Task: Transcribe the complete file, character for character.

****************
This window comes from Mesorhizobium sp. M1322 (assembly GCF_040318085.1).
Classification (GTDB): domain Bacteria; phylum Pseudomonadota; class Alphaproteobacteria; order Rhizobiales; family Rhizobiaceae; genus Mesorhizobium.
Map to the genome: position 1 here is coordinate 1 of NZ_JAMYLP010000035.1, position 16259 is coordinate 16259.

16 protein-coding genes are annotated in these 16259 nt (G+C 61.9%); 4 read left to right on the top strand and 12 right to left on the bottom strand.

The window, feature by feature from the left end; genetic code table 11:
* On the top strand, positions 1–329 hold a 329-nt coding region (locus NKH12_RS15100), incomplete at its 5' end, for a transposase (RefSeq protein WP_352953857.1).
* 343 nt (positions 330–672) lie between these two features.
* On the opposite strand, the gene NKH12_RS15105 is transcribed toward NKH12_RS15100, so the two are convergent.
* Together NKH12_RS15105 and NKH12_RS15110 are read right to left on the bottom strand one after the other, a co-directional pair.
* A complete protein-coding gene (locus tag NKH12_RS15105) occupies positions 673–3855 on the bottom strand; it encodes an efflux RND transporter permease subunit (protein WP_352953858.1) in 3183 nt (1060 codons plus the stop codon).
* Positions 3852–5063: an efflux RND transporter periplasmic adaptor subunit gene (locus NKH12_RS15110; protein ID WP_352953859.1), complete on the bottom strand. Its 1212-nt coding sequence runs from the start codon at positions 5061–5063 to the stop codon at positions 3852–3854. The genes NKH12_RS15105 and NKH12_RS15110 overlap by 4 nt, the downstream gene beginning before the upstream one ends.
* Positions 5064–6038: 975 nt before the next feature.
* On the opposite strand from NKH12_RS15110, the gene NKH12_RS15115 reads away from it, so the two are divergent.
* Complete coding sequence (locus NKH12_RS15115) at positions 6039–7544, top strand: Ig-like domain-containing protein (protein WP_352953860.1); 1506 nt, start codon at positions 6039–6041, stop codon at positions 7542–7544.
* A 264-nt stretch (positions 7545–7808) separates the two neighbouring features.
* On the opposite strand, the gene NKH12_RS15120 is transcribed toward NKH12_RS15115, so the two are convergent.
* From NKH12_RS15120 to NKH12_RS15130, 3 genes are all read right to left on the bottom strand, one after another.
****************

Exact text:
This window comes from Mesorhizobium sp. M1322 (assembly GCF_040318085.1).
Classification (GTDB): domain Bacteria; phylum Pseudomonadota; class Alphaproteobacteria; order Rhizobiales; family Rhizobiaceae; genus Mesorhizobium.
Map to the genome: position 1 here is coordinate 1 of NZ_JAMYLP010000035.1, position 16259 is coordinate 16259.

16 protein-coding genes are annotated in these 16259 nt (G+C 61.9%); 4 read left to right on the top strand and 12 right to left on the bottom strand.

The window, feature by feature from the left end; genetic code table 11:
* On the top strand, positions 1–329 hold a 329-nt coding region (locus NKH12_RS15100), incomplete at its 5' end, for a transposase (RefSeq protein WP_352953857.1).
* 343 nt (positions 330–672) lie between these two features.
* On the opposite strand, the gene NKH12_RS15105 is transcribed toward NKH12_RS15100, so the two are convergent.
* Together NKH12_RS15105 and NKH12_RS15110 are read right to left on the bottom strand one after the other, a co-directional pair.
* A complete protein-coding gene (locus tag NKH12_RS15105) occupies positions 673–3855 on the bottom strand; it encodes an efflux RND transporter permease subunit (protein WP_352953858.1) in 3183 nt (1060 codons plus the stop codon).
* Positions 3852–5063: an efflux RND transporter periplasmic adaptor subunit gene (locus NKH12_RS15110; protein ID WP_352953859.1), complete on the bottom strand. Its 1212-nt coding sequence runs from the start codon at positions 5061–5063 to the stop codon at positions 3852–3854. The genes NKH12_RS15105 and NKH12_RS15110 overlap by 4 nt, the downstream gene beginning before the upstream one ends.
* Positions 5064–6038: 975 nt before the next feature.
* On the opposite strand from NKH12_RS15110, the gene NKH12_RS15115 reads away from it, so the two are divergent.
* Complete coding sequence (locus NKH12_RS15115) at positions 6039–7544, top strand: Ig-like domain-containing protein (protein WP_352953860.1); 1506 nt, start codon at positions 6039–6041, stop codon at positions 7542–7544.
* A 264-nt stretch (positions 7545–7808) separates the two neighbouring features.
* On the opposite strand, the gene NKH12_RS15120 is transcribed toward NKH12_RS15115, so the two are convergent.
* From NKH12_RS15120 to NKH12_RS15130, 3 genes are all read right to left on the bottom strand, one after another.